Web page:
[Arm-netbook] 9nov11: progress on allwinner A10
Luke Kenneth Casson Leighton
luke.leighton at gmail.com
Wed Nov 9 21:32:54 GMT 2011
On Wed, Nov 9, 2011 at 9:00 PM, Gordan Bobic <gordan at bobich.net> wrote:
> On 09/11/2011 20:44, Luke Kenneth Casson Leighton wrote:
>> ok, just a quick thoughts / status update.
>> we've had it confirmed that the CPU is external 2gb addressing but
>> *internal* limited to 1gb (!)
>> little factory is still going over the BOM, but want to put in 512mb
>> DDR RAM ICs because they're cheaper.
> That's a shame. IMO the biggest shortcomming of available devices is small
> RAM. I can just about live with 1GB, 2GB would be nice. Especially since the
> development version of OLPC is available with 3GB (Marvell).
>> they were planning to make room for up to 4gb NAND flash *but*...
>> something just occurred to me / my associates: thailand's under water.
>> the implications of that are that the factories which used to make
>> low-end IDE drives and pretty much every SATA drive under 80gb no
>> longer exist... and probably won't ever be rebuilt. everyone's moving
>> to SSDs for low-end, and the prices for larger HDDs are rapidly
>> now, for free software developers we don't give a rat's arse: there's
>> always room to cut down to emdebian, or use cramfs, or... whatever:
>> there's always creative ways to make a bit more room, but i've been
>> connecting the dots a bit from various peoples' input, talked it over
>> with my associates and we came up with an idea.
> I'm not sure what the point is of having internal flash if you have a SD/uSD
> slot AND a SATA port. Dropping internal NAND alltogether seems like an
> obvious choice.
it is... until you work out the speed (he said... not having actually
done it yet!) SD3.0 UHSv1 (whatever it is) qty 1 is _only_ 4 bits
wide, and maxes out at... well, you can check the wikipedia page, off
top of head i think 150mbits/sec is about the lot.
by contrast, the NAND flash interface is ... *checks*...8, 16 or
32-bit wide, and you _can_ do "non-conflict" simultaneous 8 bands of
DMA which matches with the 8 NAND select lines, obviously, so someone
has thought about this :) that NAND flash, i seem to remember,
somewhere, it supports up to 2ns NAND, so frickin 'ell that's 500mhz
max, i don't dare look up the prices on those, but 8 of them all doing
concurrent non-conflicting DMA transfers, i believe the point is made?
:) probably horrifically expensive, too.
>> alain (williams) asked a very pertinent question, he said, "ok yep
>> count me in, but how do i make any money from this?" and it put me on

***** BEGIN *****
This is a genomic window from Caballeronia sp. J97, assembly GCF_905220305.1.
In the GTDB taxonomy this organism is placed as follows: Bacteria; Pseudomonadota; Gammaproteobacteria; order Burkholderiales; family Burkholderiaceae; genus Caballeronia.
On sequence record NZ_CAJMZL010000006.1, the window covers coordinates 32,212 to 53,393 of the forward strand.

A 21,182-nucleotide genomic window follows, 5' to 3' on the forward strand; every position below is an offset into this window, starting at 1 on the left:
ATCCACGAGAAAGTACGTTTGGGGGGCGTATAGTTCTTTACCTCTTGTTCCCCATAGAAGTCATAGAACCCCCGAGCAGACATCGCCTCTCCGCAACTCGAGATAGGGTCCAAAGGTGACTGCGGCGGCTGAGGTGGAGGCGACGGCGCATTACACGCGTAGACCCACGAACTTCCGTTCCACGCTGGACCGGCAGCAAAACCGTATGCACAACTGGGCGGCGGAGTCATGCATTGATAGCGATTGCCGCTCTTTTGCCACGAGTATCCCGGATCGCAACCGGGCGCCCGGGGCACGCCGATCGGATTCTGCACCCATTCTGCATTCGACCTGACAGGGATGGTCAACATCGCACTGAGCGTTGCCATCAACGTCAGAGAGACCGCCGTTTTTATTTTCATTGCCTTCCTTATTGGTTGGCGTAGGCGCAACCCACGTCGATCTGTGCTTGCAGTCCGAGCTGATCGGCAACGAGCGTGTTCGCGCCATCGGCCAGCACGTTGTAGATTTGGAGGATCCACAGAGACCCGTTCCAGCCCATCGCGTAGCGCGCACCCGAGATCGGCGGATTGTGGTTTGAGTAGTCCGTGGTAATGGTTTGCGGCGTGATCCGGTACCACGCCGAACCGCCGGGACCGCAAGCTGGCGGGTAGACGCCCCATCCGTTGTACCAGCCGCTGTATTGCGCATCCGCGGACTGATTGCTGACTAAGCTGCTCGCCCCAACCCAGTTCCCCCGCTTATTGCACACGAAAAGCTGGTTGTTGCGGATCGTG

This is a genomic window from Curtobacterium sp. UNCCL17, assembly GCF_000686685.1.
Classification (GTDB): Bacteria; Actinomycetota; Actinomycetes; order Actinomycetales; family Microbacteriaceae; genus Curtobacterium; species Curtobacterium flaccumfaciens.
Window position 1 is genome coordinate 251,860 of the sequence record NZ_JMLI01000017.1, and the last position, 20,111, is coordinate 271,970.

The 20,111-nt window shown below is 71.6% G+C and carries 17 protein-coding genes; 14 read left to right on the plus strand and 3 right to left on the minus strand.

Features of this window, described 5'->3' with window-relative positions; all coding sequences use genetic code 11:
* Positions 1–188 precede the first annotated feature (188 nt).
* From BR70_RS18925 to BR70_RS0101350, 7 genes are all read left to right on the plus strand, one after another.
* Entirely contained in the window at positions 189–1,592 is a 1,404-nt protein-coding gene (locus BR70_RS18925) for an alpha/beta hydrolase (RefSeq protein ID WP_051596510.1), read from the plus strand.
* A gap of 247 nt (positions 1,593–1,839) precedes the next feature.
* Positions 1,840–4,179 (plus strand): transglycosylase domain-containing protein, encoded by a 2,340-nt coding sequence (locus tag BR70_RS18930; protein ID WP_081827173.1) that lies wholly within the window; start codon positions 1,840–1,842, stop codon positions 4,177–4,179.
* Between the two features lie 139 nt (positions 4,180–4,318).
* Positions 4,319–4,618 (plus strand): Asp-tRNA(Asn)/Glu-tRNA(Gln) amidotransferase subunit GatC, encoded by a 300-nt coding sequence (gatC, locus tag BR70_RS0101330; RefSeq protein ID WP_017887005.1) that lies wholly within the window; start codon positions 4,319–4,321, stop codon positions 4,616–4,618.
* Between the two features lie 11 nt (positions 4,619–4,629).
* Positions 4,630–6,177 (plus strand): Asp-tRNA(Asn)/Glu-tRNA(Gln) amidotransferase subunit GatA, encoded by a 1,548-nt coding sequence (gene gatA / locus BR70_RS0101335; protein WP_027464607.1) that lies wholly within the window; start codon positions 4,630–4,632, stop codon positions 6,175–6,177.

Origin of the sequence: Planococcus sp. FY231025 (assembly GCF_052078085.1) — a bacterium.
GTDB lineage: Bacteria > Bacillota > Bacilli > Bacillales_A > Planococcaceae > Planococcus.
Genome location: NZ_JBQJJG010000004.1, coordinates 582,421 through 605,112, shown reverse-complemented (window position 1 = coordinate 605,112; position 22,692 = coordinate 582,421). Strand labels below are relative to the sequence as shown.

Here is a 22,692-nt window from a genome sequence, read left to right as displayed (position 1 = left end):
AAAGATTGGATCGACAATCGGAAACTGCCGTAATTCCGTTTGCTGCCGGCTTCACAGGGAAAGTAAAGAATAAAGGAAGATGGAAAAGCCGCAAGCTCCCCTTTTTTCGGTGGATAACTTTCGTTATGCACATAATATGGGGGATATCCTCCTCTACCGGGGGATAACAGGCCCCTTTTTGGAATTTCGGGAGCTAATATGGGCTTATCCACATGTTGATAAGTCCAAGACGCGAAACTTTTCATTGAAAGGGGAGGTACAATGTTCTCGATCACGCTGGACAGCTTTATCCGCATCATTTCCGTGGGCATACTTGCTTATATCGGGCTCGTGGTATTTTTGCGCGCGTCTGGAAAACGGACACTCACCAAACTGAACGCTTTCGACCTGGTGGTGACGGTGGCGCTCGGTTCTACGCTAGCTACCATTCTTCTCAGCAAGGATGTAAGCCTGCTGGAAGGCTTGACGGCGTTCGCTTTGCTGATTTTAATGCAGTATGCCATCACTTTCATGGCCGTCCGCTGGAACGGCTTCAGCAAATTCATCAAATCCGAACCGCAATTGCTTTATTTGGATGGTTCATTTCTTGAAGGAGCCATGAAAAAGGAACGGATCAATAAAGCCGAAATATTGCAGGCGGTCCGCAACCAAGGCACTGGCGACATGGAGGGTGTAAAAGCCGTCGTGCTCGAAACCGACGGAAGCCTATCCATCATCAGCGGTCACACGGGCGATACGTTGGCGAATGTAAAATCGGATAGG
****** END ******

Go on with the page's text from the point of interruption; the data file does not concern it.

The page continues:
>> the spot and i went, "um, well... how about you do servers but use
>> these as low-power ones" and then i realised of course, he's a CentOS
>> maintainer, hosts some packages, so he's going to try CentOS for ARM
>> and then well if that works, he'll be the maintainer of the ARM port
>> of CentOS servers.
> I may have beaten him to it. I have a beta spin of RHEL6 port for ARM
> running right now with all relevant packages patched as required and built.
yaay! well then that's gloody grilliant, it means CentOS is a breeze. yaay!
> If anybody is interested in it, drop me a line and I'll notify you when it
> is downloadable (probably about a week, two at the most).
>> then we put two and two together and went, "hang on, these are
>> effectively blades, why not have a chassis like the ZT-Systems one,
>> with a gigabit backbone, space for SATA drives, and up to 8
>> EOMA-PCMCIA-compliant CPU cards, each with 1gb DDR3 RAM and these
>> Cortex A8s?" it'll all be low-cost, you can get 40gb to 80gb SATA
>> drives, turn it into a big software RAID or NAS box or a
>> high-performance (but higher-than-average latency of course)
>> load-balanced server aka cloud jobbie.
> I like this idea - A LOT. I'd certainly be interested in buying some.
>> at which point i went "oh shit - low-end SATA drives don't bloody
>> *exist* any more!" :) [look on ebuyer's site for SATA drives below
>> £50 - there aren't any].
> Well, on something this low power you'd want SSDs anyway.
yeah, precisely. the question is: would a bunch of NAND ICs beat the
price or performance of off-the-shelf SSDs with SATA-II interfaces,
and if so, how the heck do i justify it to the factory?
btw they're set up - psychologically - for "tablets, netbooks, STBs",
their heads would melt if i made any mention of "servers". so i
believe it would be sensible to get the motherboard made elsewhere /
somehow-else: a large 2-layer board probably would do the trick, even
using KiCAD, hell there's got to be someone around with the expertise
to lay out some tracks to an 8-port Gigabit Ethernet IC, bung on some
SATA interfaces x8 direct to connectors, connect some I2Csx8 to an
EEPROMx8, it's a cut-paste job!
>> and people could do their own wear-levelling (i hope!), i remember how
>> everyone keeps bitching about how these bloody SSDs always get in the
>> way with the stupid, stupid assumption that there's going to be a FAT
>> or NTFS partition on it.
> Hmm... Doing your own wear leveling? How quaint...
a keyyboarrrdh? how quaint... :) sorry, my embedded experience dates
back to the ETRAX 100mhz, the guys who did jffs i think it was...
achh, too long ago to remember.
> I think the server idea is _great_, provided it has at least 1GB of RAM per
> board, a SATA port and at least 100Mb networking.
yep that's easily doable. made a note.
> Sign me up for some of those for sure.
> OTOH, I am not sure I see the point of having on-board raw
> NAND instead of a uSD slot. Yes, even the fastest SD cards are painfully
> slow when it comes to write IOPS, but arguably raw NAND won't be all that
> much better for any serious workload.
... Chip-selects with independent concurrent DMA x8 @ 500mhz, 32-bit?
:) don't ask me how much those are, i don't know - anyone got a
handle on the prices and capabilities of NAND ICs?
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